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Agency

Texas Historical Commission

Abstract

At the request of American Electric Power, Blanton & Associates, Inc., conducted a non-collection archaeological survey for the proposed Fort Lancaster to Friend Ranch 138kV Transmission Line in Crockett, Pecos and Terrell Counties, Texas. The right-of-way extends from the existing Fort Lancaster substation in Pecos County on old Highway 290 near the Pecos River Bridge to the existing Friend Ranch substation on Interstate 10 a few miles east of Ozona. The total length of the final proposed right-of-way is approximately 43.5 miles with an 80-foot corridor except for a short segment east of the Pecos where it will be 300 feet as the line climbs the steep slopes of the Pecos River valley wall. An irregular area whose dimensions are 635 by 430 feet, totaling 5.49 acres, was surveyed at the Fort Lancaster substation. The final configuration of the right-ofway, including the substation, consists of approximately 437 acres. Several previous configurations of the proposed line within lands owned by the University of Texas were subjected to survey and later excluded from the project. The longest of these, well to the south of the new proposed line, is a 9.92-mile long segment (96.19 acres). Two other small reroutes bypassed small sections totaling 1.7 miles (16.48 acres). Archaeological sites recorded on the previously surveyed routes are included in this report but are no longer a management issue since they will in no way be affected by construction.

A 100% pedestrian survey was conducted during the fall and winter of 2003-2004 along the entire right-of-way. Although much of the line crosses exposed bedrock, or very shallow ancient soils, shovel tests were excavated where surface visibility was low or where site burial was possible. Backhoe trenches were excavated in select areas within the lower terraces and floodplain of the Pecos in the western portion of the project area. Neither shovel tests nor trenching was considered necessary in the far western portion of the project area because the ground surface visibility was very good as well as the fact that much of that section of the survey corridor was on high terraces, ridges and hills above the Pecos with little to no soil depth.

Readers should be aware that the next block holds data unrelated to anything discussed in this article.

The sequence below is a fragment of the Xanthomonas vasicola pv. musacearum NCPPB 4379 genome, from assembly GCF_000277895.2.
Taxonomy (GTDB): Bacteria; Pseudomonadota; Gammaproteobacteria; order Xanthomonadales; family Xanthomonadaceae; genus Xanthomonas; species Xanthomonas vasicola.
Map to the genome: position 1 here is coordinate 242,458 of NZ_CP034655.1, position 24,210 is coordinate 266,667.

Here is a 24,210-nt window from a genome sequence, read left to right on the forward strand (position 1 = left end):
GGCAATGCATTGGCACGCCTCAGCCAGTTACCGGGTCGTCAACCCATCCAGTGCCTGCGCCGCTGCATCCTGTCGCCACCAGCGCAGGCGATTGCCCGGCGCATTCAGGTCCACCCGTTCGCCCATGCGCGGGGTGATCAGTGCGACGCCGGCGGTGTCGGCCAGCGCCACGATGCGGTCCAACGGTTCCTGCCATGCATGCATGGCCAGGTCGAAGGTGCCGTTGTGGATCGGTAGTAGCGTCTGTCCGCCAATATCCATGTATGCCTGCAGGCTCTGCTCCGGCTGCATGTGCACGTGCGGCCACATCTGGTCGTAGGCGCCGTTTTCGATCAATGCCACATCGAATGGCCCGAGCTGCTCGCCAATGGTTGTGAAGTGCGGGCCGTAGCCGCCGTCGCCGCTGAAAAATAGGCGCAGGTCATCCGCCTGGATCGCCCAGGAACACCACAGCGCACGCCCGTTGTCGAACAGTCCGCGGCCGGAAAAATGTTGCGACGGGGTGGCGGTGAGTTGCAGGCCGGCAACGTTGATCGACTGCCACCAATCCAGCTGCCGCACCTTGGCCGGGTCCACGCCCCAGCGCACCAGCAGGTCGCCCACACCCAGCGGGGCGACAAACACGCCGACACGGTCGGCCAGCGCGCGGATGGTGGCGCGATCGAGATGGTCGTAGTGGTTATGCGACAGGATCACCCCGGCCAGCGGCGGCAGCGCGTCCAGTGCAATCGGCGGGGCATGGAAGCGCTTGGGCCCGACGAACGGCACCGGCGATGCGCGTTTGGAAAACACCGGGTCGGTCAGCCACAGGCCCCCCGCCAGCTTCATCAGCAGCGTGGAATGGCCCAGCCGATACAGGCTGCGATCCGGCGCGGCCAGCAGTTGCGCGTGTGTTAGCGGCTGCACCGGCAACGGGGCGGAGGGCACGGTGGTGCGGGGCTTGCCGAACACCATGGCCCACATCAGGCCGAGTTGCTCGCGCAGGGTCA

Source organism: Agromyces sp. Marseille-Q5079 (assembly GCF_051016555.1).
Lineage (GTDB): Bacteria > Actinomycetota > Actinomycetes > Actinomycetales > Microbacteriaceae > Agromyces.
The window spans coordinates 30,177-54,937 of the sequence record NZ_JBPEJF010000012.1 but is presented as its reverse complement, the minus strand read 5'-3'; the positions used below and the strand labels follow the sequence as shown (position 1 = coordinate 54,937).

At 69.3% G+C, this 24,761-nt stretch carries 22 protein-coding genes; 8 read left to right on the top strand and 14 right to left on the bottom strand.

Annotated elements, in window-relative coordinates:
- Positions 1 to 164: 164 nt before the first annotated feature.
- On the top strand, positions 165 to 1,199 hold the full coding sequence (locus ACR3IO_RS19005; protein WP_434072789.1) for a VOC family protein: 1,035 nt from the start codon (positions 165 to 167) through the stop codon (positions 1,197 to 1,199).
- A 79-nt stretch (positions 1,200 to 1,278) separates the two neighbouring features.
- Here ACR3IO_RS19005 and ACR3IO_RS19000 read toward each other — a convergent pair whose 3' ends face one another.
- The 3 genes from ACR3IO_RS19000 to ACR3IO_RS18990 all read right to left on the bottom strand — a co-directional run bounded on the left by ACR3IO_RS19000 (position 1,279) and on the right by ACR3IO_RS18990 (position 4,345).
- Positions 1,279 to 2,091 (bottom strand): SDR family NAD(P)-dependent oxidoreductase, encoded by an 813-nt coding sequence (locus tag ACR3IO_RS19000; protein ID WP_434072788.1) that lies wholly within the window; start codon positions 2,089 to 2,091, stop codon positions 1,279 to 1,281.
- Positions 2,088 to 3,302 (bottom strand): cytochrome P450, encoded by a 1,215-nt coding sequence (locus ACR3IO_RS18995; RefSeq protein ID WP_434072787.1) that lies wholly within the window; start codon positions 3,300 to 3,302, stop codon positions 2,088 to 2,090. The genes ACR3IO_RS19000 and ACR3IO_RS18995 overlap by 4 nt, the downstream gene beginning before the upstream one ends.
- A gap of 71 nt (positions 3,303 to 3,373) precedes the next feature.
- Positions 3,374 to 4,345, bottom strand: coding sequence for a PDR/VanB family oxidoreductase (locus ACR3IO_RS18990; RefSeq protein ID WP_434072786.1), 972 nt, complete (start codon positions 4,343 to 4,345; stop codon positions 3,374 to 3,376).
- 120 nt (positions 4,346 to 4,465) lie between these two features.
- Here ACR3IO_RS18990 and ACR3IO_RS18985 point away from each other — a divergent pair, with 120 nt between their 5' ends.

Thirty-four new archaeological sites were recorded (41CX918-41CX950, 41PC575) and four previously recorded sites (41CX1, 41CX2, 41CX232, and 41CX917) were revisited as a result of the survey All the sites are prehistoric though a few have historic components as well. Of the total 38 sites, seven were removed from further consideration due to reroutes of the proposed transmission line (41CX937, 41CX945- 41CX950), three did not extend into the proposed right-of-way (41CX2, 41CX927, and 41CX939), and the remaining 29 fall within the final configuration of the proposed right-of-way (41CX1, 41CX232, 41CX917- 41CX936, 41CX938, 41CX940-41CX944, 41PC575).

Fourteen of the 29 sites are considered potentially eligible for inclusion in the National Register of Historic Places or worthy of formal designation as State Antiquities Landmarks (41CX1, 41CX232, 41CX918, 41CX919, 41CX922, 41CX926, 41CX927, 41CX930, 41CX931, 41CX933, 41CX940, 41CX942, 41CX943, 41CX944). The remaining 15 sites extend beyond the proposed right-of-way and as these were not fully assessed, possess unknown eligibility (41CX920, 41CX921, 41CX923-41CX925, 41CX927, 41CX928, 41CX929, 41CX932, 41CX934-41CX936, 41CX938, 41CX941, 41PC575). However, observed archaeological evidence for portions of these sites restricted to the proposed right-ofway suggests that contributing elements to the sites’ National Register of Historic Places or State Antiquities Landmark status eligibility are not present or are unknown.

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Creative Commons Attribution 4.0 International License
This work is licensed under a Creative Commons Attribution 4.0 International License.

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